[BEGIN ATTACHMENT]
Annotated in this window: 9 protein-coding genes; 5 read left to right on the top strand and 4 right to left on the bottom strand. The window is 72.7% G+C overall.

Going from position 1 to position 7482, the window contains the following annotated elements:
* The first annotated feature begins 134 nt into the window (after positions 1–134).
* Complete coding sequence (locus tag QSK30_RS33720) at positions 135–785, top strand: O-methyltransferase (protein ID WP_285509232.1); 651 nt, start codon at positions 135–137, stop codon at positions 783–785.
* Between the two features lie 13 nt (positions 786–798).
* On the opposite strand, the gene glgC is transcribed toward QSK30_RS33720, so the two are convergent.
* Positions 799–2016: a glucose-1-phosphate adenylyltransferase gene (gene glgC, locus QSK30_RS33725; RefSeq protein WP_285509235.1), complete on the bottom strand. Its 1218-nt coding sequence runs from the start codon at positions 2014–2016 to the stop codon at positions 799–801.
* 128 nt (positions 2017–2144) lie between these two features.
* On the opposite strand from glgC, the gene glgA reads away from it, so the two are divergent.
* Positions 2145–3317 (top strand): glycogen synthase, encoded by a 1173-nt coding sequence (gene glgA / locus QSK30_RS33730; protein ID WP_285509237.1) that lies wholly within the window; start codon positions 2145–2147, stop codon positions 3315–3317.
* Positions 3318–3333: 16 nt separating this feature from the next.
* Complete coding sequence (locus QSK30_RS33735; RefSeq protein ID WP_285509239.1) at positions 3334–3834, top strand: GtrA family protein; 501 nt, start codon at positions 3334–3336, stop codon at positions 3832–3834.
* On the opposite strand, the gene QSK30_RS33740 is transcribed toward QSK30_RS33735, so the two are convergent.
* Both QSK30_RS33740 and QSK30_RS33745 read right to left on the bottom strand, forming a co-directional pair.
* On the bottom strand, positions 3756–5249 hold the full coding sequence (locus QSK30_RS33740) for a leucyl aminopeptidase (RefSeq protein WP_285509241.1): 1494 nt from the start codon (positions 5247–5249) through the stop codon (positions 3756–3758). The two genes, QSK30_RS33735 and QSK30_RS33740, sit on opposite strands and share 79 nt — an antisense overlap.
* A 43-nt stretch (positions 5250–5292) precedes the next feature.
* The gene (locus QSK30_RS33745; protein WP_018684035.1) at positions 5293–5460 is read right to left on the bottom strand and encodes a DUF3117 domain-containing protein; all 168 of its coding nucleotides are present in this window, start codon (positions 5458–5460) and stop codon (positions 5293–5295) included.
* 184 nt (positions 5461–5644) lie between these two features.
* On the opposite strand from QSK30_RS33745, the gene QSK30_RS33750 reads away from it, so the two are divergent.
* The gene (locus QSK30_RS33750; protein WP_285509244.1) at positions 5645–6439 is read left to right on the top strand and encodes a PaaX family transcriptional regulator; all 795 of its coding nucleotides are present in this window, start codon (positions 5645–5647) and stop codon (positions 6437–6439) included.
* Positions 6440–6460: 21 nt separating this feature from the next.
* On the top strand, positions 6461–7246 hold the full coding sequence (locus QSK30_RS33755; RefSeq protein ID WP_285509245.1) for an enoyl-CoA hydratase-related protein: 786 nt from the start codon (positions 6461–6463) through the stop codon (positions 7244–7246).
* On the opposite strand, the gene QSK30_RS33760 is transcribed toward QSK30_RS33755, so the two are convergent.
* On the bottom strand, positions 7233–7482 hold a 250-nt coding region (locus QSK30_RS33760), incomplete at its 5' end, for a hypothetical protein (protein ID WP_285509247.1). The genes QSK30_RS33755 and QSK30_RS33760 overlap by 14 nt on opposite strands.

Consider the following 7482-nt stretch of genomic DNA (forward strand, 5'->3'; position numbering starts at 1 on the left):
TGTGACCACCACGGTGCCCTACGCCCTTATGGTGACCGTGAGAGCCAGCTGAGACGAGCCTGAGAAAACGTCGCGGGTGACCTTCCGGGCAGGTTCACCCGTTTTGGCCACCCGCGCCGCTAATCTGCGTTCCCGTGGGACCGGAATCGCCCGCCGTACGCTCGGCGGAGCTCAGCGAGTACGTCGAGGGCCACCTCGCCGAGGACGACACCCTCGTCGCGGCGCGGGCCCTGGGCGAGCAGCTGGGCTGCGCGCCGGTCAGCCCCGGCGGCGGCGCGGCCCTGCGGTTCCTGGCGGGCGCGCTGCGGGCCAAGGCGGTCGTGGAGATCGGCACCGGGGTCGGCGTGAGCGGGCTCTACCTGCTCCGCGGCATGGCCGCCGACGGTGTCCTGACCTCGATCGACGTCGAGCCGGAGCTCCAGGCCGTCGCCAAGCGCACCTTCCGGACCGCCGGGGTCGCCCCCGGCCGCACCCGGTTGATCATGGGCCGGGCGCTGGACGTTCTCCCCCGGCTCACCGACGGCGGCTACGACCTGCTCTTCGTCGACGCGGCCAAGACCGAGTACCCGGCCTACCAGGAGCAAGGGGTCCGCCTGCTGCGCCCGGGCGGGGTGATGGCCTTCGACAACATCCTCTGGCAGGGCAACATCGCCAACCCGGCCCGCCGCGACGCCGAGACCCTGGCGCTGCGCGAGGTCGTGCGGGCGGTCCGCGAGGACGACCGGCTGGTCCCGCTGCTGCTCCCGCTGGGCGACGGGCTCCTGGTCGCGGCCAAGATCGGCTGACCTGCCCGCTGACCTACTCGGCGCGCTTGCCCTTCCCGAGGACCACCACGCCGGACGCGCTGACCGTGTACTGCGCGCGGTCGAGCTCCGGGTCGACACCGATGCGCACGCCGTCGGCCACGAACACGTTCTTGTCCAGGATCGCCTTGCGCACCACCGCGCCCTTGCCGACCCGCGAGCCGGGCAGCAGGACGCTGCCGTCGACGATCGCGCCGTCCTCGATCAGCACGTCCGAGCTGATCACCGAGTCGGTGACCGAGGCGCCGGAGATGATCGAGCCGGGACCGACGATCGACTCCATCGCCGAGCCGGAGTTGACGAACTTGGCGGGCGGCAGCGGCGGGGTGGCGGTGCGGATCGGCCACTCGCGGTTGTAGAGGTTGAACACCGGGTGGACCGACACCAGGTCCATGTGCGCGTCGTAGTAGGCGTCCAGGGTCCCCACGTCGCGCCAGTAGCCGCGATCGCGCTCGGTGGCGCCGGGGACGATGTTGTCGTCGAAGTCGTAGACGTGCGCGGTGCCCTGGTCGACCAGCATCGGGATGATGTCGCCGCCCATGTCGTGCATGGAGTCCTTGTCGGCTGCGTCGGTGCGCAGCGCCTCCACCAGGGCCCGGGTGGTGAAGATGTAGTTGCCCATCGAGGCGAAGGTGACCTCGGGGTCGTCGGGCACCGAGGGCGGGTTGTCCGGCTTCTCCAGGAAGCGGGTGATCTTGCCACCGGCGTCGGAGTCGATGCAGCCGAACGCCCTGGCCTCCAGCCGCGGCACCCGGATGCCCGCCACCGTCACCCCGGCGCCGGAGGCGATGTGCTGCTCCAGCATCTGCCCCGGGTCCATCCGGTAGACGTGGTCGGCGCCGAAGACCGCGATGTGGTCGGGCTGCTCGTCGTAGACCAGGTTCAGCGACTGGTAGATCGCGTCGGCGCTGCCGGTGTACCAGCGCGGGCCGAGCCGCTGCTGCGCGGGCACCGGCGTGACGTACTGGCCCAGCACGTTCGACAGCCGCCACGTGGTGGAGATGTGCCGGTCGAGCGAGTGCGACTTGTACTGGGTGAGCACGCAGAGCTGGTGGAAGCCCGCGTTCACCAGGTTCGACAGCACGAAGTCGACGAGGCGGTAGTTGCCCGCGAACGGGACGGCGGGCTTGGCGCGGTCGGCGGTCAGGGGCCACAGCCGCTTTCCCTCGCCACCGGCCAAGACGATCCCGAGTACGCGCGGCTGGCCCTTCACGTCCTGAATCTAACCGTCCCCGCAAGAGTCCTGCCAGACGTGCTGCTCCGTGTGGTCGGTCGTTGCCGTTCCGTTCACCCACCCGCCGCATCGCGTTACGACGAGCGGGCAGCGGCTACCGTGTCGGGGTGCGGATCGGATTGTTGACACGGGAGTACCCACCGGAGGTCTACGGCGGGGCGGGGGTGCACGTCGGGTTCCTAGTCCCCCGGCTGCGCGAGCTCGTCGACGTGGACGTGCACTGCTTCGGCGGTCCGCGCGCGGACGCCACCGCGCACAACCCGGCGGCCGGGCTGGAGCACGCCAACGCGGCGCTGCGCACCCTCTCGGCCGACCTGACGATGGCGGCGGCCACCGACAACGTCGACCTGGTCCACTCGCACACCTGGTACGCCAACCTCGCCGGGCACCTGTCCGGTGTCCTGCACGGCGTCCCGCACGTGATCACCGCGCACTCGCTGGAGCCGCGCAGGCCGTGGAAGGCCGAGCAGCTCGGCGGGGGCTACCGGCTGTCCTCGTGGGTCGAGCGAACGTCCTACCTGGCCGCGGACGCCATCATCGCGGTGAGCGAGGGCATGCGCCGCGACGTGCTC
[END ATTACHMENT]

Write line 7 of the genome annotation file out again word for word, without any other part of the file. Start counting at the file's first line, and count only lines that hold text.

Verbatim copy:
* Positions 799–2016: a glucose-1-phosphate adenylyltransferase gene (gene glgC, locus QSK30_RS33725; RefSeq protein WP_285509235.1), complete on the bottom strand. Its 1218-nt coding sequence runs from the start codon at positions 2014–2016 to the stop codon at positions 799–801.